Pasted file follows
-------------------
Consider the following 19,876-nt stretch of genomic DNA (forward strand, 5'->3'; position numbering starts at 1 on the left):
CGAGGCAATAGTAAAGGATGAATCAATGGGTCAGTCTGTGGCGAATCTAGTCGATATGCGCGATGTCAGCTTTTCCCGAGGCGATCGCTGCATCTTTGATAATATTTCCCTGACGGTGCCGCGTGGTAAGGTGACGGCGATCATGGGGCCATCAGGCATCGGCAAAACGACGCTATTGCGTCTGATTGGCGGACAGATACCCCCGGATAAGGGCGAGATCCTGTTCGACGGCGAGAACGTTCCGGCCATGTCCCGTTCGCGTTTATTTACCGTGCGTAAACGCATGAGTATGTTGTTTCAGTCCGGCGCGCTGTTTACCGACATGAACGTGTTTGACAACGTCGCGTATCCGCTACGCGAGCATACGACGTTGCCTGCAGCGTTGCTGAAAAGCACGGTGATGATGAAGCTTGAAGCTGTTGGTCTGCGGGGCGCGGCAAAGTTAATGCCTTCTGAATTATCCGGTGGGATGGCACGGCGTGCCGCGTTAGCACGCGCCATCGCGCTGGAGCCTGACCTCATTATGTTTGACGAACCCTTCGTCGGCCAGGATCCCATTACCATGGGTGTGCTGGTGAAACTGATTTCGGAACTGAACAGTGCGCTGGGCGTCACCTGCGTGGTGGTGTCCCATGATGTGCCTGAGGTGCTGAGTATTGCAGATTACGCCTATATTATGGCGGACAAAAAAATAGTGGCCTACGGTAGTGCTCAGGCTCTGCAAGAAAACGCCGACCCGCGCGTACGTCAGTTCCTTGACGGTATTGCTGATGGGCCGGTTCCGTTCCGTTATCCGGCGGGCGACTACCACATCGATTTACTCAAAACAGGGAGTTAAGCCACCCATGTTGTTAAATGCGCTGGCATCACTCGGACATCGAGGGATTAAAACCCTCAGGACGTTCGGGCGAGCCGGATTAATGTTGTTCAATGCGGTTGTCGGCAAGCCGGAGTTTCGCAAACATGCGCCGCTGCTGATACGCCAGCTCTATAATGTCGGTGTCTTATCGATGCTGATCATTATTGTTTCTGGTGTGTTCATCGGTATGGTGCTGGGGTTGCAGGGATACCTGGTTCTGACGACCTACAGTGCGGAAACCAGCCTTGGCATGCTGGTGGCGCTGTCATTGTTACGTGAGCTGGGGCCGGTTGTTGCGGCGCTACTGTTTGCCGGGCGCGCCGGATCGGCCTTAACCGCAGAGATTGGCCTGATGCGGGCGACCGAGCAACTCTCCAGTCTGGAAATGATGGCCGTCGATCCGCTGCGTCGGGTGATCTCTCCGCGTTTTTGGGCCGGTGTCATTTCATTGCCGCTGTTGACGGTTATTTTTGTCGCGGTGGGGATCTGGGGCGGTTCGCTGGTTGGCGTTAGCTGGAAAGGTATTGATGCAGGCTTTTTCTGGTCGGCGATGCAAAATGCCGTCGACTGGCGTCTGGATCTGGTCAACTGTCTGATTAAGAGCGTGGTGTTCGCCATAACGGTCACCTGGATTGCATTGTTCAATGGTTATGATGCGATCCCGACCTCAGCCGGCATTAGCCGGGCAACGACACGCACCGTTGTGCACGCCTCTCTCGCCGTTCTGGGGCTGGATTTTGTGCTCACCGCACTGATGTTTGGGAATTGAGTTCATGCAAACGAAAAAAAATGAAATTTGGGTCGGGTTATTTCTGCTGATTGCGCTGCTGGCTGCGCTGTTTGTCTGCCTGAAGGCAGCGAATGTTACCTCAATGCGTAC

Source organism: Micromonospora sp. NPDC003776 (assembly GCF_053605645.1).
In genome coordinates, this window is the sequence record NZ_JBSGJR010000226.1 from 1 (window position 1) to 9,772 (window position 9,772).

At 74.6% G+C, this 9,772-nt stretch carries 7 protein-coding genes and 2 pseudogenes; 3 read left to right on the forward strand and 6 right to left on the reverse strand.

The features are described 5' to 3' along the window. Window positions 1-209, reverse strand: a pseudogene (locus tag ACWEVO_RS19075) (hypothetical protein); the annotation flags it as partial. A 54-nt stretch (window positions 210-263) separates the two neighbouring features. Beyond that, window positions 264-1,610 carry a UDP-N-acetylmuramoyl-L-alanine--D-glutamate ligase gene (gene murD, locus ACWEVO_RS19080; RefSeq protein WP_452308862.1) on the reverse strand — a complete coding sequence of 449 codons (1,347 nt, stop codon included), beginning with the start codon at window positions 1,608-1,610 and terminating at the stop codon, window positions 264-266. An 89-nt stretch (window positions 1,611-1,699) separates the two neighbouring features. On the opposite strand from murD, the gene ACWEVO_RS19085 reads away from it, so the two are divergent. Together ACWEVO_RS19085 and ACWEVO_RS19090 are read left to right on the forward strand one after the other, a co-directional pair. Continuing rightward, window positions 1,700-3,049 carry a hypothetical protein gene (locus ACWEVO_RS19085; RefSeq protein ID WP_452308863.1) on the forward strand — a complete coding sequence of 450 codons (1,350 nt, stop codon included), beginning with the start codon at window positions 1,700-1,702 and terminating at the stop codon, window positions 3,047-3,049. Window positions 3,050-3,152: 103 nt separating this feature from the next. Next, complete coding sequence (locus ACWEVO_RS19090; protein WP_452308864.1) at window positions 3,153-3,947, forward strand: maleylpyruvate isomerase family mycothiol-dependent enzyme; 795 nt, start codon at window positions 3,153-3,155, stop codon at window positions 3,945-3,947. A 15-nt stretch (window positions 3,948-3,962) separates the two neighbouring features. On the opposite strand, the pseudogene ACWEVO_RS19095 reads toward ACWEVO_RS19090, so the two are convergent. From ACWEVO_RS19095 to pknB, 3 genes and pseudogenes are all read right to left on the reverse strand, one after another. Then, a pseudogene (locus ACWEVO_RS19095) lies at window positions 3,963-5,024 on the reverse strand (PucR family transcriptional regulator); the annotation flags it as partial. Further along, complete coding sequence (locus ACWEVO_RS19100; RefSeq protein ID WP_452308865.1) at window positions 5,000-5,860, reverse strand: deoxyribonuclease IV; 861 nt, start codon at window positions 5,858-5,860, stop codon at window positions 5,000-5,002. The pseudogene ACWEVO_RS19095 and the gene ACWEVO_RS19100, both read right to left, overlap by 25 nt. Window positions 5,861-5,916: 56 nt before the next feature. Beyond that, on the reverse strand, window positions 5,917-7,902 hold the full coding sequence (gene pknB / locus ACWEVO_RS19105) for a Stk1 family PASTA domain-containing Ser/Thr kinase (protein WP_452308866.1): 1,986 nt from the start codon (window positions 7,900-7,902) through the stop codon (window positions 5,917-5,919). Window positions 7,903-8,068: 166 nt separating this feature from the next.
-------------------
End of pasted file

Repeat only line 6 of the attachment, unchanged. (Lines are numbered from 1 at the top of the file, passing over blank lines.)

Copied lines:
The features are described 5' to 3' along the window. Window positions 1-209, reverse strand: a pseudogene (locus tag ACWEVO_RS19075) (hypothetical protein); the annotation flags it as partial. A 54-nt stretch (window positions 210-263) separates the two neighbouring features. Beyond that, window positions 264-1,610 carry a UDP-N-acetylmuramoyl-L-alanine--D-glutamate ligase gene (gene murD, locus ACWEVO_RS19080; RefSeq protein WP_452308862.1) on the reverse strand — a complete coding sequence of 449 codons (1,347 nt, stop codon included), beginning with the start codon at window positions 1,608-1,610 and terminating at the stop codon, window positions 264-266. An 89-nt stretch (window positions 1,611-1,699) separates the two neighbouring features. On the opposite strand from murD, the gene ACWEVO_RS19085 reads away from it, so the two are divergent. Together ACWEVO_RS19085 and ACWEVO_RS19090 are read left to right on the forward strand one after the other, a co-directional pair. Continuing rightward, window positions 1,700-3,049 carry a hypothetical protein gene (locus ACWEVO_RS19085; RefSeq protein ID WP_452308863.1) on the forward strand — a complete coding sequence of 450 codons (1,350 nt, stop codon included), beginning with the start codon at window positions 1,700-1,702 and terminating at the stop codon, window positions 3,047-3,049. Window positions 3,050-3,152: 103 nt separating this feature from the next. Next, complete coding sequence (locus ACWEVO_RS19090; protein WP_452308864.1) at window positions 3,153-3,947, forward strand: maleylpyruvate isomerase family mycothiol-dependent enzyme; 795 nt, start codon at window positions 3,153-3,155, stop codon at window positions 3,945-3,947. A 15-nt stretch (window positions 3,948-3,962) separates the two neighbouring features. On the opposite strand, the pseudogene ACWEVO_RS19095 reads toward ACWEVO_RS19090, so the two are convergent. From ACWEVO_RS19095 to pknB, 3 genes and pseudogenes are all read right to left on the reverse strand, one after another. Then, a pseudogene (locus ACWEVO_RS19095) lies at window positions 3,963-5,024 on the reverse strand (PucR family transcriptional regulator); the annotation flags it as partial. Further along, complete coding sequence (locus ACWEVO_RS19100; RefSeq protein ID WP_452308865.1) at window positions 5,000-5,860, reverse strand: deoxyribonuclease IV; 861 nt, start codon at window positions 5,858-5,860, stop codon at window positions 5,000-5,002. The pseudogene ACWEVO_RS19095 and the gene ACWEVO_RS19100, both read right to left, overlap by 25 nt. Window positions 5,861-5,916: 56 nt before the next feature. Beyond that, on the reverse strand, window positions 5,917-7,902 hold the full coding sequence (gene pknB / locus ACWEVO_RS19105) for a Stk1 family PASTA domain-containing Ser/Thr kinase (protein WP_452308866.1): 1,986 nt from the start codon (window positions 7,900-7,902) through the stop codon (window positions 5,917-5,919). Window positions 7,903-8,068: 166 nt separating this feature from the next.